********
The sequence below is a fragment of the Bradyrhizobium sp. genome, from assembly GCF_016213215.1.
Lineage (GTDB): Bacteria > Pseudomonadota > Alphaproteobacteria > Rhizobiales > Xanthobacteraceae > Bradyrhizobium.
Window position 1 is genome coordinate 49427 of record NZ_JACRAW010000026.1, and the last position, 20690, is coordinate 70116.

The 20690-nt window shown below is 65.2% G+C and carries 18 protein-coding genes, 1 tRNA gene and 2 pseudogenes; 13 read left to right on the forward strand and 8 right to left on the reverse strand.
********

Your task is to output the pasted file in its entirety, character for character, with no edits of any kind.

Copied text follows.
The sequence below is a fragment of the Bradyrhizobium sp. genome, from assembly GCF_016213215.1.
Lineage (GTDB): Bacteria > Pseudomonadota > Alphaproteobacteria > Rhizobiales > Xanthobacteraceae > Bradyrhizobium.
Window position 1 is genome coordinate 49427 of record NZ_JACRAW010000026.1, and the last position, 20690, is coordinate 70116.

The 20690-nt window shown below is 65.2% G+C and carries 18 protein-coding genes, 1 tRNA gene and 2 pseudogenes; 13 read left to right on the forward strand and 8 right to left on the reverse strand.